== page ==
Dr. Filip Vukosavovic, Chief Curator of the Bible Lands Museum in Jerusalem, spoke with Arutz Sheva about a new exhibit just opened at the museum which displays ancient relics from the Babylonian exile, roughly 2,600 years ago.
The exhibit, "By the Rivers of Babylon," is being opened with meaningful timing, as Tuesday marked the Tenth of Tevet fast day when the Babylonian siege of Jerusalem began 2,604 years ago.
Vukosavovic noted that a year-and-a-half later, the Babylonians broke through the walls and destroyed Jerusalem and the Holy Temple, and exiled the Jews to Babylon in a move that "shaped and determined the rest of the history to this very day for the people of Israel."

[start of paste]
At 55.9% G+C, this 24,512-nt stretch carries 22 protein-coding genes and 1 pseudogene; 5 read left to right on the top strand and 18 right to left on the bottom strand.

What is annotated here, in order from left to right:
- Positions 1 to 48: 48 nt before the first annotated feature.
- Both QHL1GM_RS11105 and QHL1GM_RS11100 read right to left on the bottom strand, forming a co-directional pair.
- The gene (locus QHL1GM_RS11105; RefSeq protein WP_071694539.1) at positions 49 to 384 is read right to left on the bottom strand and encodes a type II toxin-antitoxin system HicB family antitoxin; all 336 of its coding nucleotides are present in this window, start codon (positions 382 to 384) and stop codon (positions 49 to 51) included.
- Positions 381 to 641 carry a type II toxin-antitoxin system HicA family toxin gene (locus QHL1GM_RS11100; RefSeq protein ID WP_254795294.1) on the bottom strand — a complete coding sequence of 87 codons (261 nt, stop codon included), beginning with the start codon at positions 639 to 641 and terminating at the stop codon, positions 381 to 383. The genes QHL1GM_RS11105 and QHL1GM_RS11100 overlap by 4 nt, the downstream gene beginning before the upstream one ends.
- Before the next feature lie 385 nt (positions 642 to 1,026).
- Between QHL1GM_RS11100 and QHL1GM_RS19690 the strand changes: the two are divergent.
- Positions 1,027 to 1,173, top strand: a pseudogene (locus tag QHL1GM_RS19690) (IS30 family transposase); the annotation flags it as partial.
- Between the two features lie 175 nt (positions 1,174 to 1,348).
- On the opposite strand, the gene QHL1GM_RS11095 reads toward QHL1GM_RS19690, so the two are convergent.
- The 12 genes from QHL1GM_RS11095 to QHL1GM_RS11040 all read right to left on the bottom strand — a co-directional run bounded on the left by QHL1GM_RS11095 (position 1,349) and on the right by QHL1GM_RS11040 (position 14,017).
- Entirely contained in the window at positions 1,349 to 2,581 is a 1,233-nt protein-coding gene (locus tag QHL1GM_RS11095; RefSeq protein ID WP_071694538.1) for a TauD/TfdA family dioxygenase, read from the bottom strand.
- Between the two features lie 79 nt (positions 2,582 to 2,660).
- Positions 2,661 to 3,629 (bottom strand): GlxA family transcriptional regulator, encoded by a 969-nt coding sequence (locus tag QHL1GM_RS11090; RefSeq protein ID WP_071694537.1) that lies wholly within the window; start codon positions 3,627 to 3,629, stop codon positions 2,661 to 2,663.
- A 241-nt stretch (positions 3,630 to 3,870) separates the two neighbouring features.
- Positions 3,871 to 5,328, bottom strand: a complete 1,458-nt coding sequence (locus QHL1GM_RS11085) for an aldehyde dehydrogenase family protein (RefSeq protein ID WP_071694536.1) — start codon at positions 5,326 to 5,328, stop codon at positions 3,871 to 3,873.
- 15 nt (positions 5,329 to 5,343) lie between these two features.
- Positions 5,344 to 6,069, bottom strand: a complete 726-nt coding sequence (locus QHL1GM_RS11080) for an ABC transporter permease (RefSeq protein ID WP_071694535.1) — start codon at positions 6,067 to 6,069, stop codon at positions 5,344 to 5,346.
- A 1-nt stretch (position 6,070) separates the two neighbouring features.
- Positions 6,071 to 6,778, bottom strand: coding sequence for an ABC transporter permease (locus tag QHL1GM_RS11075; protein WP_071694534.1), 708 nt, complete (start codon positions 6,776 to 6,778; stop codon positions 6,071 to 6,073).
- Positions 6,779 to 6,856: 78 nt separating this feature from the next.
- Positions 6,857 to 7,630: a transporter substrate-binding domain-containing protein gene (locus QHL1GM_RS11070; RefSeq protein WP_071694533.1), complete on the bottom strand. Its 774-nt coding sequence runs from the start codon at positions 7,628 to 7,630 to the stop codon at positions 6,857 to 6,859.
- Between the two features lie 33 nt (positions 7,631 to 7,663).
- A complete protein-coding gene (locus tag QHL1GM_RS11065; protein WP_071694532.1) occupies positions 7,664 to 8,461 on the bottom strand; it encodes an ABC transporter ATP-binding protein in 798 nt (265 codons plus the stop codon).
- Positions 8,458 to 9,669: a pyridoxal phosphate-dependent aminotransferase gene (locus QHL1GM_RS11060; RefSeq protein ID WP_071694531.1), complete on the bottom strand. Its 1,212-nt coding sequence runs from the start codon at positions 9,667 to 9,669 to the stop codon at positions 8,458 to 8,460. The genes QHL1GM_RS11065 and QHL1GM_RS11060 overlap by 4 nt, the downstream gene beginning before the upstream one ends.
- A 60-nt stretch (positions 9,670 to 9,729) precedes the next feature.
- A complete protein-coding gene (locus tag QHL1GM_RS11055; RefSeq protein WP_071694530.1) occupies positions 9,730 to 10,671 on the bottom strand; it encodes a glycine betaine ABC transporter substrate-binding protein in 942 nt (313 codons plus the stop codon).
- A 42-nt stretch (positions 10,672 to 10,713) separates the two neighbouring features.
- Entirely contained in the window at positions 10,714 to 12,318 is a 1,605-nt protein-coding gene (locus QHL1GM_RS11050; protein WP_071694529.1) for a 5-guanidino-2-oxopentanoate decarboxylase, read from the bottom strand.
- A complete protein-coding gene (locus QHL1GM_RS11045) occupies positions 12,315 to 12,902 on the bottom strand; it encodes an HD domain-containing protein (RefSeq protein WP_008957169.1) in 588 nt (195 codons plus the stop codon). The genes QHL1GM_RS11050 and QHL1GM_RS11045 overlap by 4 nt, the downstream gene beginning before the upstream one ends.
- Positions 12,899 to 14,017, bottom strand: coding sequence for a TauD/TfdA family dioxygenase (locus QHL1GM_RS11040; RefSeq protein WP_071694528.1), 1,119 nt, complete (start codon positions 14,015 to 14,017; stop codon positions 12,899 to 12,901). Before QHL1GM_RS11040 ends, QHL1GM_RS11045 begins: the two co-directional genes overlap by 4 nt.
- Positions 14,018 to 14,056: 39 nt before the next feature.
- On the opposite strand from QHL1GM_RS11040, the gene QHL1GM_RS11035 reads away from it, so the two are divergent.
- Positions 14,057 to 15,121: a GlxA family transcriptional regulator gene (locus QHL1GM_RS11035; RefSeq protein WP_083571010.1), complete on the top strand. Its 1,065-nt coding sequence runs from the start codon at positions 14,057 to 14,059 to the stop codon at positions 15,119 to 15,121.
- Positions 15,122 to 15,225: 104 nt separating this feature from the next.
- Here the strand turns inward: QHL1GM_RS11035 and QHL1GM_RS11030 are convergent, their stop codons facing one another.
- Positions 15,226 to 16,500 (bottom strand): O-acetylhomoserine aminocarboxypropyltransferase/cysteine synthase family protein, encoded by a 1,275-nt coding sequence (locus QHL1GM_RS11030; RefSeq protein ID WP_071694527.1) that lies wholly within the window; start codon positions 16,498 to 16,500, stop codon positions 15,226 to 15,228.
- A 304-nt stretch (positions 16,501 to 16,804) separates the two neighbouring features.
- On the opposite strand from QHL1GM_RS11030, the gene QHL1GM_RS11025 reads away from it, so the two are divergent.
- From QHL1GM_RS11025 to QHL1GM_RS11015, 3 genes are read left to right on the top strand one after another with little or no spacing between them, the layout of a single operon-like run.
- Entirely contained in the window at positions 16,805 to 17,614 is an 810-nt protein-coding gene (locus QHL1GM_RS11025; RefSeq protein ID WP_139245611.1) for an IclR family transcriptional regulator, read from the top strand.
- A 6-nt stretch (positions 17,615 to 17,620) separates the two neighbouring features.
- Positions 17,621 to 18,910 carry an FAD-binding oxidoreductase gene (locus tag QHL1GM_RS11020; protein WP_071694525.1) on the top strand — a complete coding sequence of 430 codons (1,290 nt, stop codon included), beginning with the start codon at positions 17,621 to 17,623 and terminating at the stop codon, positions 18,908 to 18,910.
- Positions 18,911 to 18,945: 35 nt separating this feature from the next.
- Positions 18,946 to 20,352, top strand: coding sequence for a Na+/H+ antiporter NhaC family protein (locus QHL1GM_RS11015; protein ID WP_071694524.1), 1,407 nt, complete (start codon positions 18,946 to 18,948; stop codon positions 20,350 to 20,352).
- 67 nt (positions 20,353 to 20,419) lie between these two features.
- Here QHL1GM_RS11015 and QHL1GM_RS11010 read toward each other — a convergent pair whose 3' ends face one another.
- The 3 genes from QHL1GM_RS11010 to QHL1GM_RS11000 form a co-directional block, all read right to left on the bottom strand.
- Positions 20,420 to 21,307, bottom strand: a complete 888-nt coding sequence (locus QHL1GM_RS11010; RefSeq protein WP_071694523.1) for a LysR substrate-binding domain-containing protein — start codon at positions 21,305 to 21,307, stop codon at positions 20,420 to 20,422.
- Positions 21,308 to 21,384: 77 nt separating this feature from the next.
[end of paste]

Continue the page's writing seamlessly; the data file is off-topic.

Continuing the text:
The exhibit covers all facets of Jewish life in the exile, displaying vessels, texts, weapons and other items from the period.
The curator noted that among the visitors to the exhibit are Jews whose families only recently returned from exile in Iraq - modern-day Babylonia - to Israel, and he remarked that many cried at the exhibit because it directly tell their family's story from thousands of years ago.
Vukosavovic concluded by pointing out the great impact on the Jewish people from the influence of the exile, and invited the public to check out the exhibit for themselves.